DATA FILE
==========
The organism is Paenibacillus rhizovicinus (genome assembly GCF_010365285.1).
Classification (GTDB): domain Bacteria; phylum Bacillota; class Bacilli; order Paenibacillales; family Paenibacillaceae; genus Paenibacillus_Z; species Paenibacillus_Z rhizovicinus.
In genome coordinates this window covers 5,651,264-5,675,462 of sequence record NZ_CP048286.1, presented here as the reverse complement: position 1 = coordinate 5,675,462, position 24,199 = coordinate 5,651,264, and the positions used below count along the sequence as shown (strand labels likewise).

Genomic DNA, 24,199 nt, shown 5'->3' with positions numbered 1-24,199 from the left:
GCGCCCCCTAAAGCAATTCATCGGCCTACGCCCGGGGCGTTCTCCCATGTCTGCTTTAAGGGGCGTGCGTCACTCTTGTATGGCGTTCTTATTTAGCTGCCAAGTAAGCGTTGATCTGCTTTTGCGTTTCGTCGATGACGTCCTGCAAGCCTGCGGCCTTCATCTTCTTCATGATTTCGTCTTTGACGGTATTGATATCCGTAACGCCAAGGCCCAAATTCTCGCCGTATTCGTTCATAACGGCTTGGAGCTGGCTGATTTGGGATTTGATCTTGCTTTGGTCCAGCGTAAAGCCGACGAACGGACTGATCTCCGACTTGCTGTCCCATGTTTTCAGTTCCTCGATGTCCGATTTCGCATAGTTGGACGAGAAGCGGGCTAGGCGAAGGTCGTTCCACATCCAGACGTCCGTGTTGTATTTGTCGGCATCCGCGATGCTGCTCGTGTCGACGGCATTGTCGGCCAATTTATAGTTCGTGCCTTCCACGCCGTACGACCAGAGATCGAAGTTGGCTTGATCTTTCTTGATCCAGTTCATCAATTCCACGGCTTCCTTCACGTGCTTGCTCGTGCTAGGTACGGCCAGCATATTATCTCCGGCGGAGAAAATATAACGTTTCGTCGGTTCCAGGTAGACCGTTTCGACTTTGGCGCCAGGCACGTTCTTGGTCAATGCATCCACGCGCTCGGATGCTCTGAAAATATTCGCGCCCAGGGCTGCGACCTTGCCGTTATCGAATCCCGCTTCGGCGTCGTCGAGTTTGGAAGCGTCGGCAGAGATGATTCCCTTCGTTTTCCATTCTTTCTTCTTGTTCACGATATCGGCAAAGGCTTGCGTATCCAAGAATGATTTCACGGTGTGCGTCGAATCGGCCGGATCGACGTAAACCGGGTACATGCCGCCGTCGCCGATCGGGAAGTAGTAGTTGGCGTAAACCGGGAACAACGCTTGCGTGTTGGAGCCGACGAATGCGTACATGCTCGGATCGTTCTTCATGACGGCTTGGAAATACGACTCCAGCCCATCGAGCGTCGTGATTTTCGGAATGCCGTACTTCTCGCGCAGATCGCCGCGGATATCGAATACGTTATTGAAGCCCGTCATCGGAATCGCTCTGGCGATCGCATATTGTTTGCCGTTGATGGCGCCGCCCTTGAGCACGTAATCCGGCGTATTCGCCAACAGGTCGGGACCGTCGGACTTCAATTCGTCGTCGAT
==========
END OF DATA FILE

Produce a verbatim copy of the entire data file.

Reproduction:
The organism is Paenibacillus rhizovicinus (genome assembly GCF_010365285.1).
Classification (GTDB): domain Bacteria; phylum Bacillota; class Bacilli; order Paenibacillales; family Paenibacillaceae; genus Paenibacillus_Z; species Paenibacillus_Z rhizovicinus.
In genome coordinates this window covers 5,651,264-5,675,462 of sequence record NZ_CP048286.1, presented here as the reverse complement: position 1 = coordinate 5,675,462, position 24,199 = coordinate 5,651,264, and the positions used below count along the sequence as shown (strand labels likewise).

Genomic DNA, 24,199 nt, shown 5'->3' with positions numbered 1-24,199 from the left:
GCGCCCCCTAAAGCAATTCATCGGCCTACGCCCGGGGCGTTCTCCCATGTCTGCTTTAAGGGGCGTGCGTCACTCTTGTATGGCGTTCTTATTTAGCTGCCAAGTAAGCGTTGATCTGCTTTTGCGTTTCGTCGATGACGTCCTGCAAGCCTGCGGCCTTCATCTTCTTCATGATTTCGTCTTTGACGGTATTGATATCCGTAACGCCAAGGCCCAAATTCTCGCCGTATTCGTTCATAACGGCTTGGAGCTGGCTGATTTGGGATTTGATCTTGCTTTGGTCCAGCGTAAAGCCGACGAACGGACTGATCTCCGACTTGCTGTCCCATGTTTTCAGTTCCTCGATGTCCGATTTCGCATAGTTGGACGAGAAGCGGGCTAGGCGAAGGTCGTTCCACATCCAGACGTCCGTGTTGTATTTGTCGGCATCCGCGATGCTGCTCGTGTCGACGGCATTGTCGGCCAATTTATAGTTCGTGCCTTCCACGCCGTACGACCAGAGATCGAAGTTGGCTTGATCTTTCTTGATCCAGTTCATCAATTCCACGGCTTCCTTCACGTGCTTGCTCGTGCTAGGTACGGCCAGCATATTATCTCCGGCGGAGAAAATATAACGTTTCGTCGGTTCCAGGTAGACCGTTTCGACTTTGGCGCCAGGCACGTTCTTGGTCAATGCATCCACGCGCTCGGATGCTCTGAAAATATTCGCGCCCAGGGCTGCGACCTTGCCGTTATCGAATCCCGCTTCGGCGTCGTCGAGTTTGGAAGCGTCGGCAGAGATGATTCCCTTCGTTTTCCATTCTTTCTTCTTGTTCACGATATCGGCAAAGGCTTGCGTATCCAAGAATGATTTCACGGTGTGCGTCGAATCGGCCGGATCGACGTAAACCGGGTACATGCCGCCGTCGCCGATCGGGAAGTAGTAGTTGGCGTAAACCGGGAACAACGCTTGCGTGTTGGAGCCGACGAATGCGTACATGCTCGGATCGTTCTTCATGACGGCTTGGAAATACGACTCCAGCCCATCGAGCGTCGTGATTTTCGGAATGCCGTACTTCTCGCGCAGATCGCCGCGGATATCGAATACGTTATTGAAGCCCGTCATCGGAATCGCTCTGGCGATCGCATATTGTTTGCCGTTGATGGCGCCGCCCTTGAGCACGTAATCCGGCGTATTCGCCAACAGGTCGGGACCGTCGGACTTCAATTCGTCGTCGAT